The Growing accountability agenda: progress or mixed blessing?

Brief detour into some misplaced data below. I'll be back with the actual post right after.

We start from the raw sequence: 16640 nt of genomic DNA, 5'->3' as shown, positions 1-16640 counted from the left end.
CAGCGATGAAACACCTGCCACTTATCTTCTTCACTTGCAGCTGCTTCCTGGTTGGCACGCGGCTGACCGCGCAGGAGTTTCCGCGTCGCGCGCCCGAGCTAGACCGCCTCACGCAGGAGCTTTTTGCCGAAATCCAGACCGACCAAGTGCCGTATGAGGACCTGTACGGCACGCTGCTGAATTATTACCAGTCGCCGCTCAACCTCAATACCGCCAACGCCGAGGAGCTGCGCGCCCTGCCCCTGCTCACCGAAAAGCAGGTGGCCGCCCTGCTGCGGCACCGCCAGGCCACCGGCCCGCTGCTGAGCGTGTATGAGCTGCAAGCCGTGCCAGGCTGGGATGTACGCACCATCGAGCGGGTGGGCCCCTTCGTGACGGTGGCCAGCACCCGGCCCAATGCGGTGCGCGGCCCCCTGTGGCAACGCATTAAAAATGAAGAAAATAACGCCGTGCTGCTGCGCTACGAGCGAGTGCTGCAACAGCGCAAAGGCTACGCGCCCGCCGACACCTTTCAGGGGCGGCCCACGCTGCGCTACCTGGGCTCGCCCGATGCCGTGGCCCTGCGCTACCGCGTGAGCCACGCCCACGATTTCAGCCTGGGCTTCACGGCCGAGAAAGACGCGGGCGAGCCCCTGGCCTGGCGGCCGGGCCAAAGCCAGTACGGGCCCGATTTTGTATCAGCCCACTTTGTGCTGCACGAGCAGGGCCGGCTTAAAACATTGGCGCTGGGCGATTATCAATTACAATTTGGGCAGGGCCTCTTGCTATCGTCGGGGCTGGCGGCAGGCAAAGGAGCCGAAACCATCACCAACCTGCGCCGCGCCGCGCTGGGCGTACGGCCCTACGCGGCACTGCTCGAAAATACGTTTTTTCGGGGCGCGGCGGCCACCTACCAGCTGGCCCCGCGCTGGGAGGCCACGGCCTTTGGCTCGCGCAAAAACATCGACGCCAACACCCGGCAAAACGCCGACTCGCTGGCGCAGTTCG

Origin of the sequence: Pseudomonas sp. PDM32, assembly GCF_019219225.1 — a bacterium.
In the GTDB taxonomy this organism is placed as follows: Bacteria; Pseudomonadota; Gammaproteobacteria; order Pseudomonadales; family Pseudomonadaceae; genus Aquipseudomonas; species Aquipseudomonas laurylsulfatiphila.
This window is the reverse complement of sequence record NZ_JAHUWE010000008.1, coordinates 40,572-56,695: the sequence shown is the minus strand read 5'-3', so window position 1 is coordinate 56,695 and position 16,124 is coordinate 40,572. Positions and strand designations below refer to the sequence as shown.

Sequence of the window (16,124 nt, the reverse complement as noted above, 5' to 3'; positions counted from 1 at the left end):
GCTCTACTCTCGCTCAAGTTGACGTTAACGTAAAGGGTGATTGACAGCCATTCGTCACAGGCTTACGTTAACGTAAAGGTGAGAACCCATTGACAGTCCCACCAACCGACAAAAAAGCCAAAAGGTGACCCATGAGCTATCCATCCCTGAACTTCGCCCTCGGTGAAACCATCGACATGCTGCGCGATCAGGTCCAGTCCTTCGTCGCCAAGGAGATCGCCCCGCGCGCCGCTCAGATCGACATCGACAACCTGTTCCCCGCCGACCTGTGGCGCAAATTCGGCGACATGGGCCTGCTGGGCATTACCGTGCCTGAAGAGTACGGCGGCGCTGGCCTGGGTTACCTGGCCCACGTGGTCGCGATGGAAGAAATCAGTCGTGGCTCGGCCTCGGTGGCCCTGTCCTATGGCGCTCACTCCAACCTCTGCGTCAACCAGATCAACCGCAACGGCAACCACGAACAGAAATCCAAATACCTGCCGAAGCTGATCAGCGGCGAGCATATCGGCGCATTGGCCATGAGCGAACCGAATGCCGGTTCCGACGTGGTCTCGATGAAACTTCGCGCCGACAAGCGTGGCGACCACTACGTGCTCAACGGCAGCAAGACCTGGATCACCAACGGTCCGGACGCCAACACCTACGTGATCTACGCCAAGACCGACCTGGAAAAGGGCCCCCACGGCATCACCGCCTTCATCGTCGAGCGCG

In the past decade, accountability has become a major concern in most parts of the world. Governments, parliaments and society at large are increasingly asking universities to justify the use of public resources and account more thoroughly for their teaching and research results. Is this a favorable development for tertiary education? Or is there too much accountability, at the risk of stifling initiative among university leaders? This article analyzes the main dimensions of the growing accountability agenda, examines some of the negative and positive consequences of this evolution, and proposes a few guiding principles for achieving a balanced approach to accountability in tertiary education. It observes that the universal push for increased accountability has made the role of university leaders much more demanding, transforming the competencies expected of them and the ensuing capacity building needs of university management teams. It concludes by observing that accountability is meaningful only to the extent that tertiary education institutions are actually empowered to operate in an autonomous and responsible way.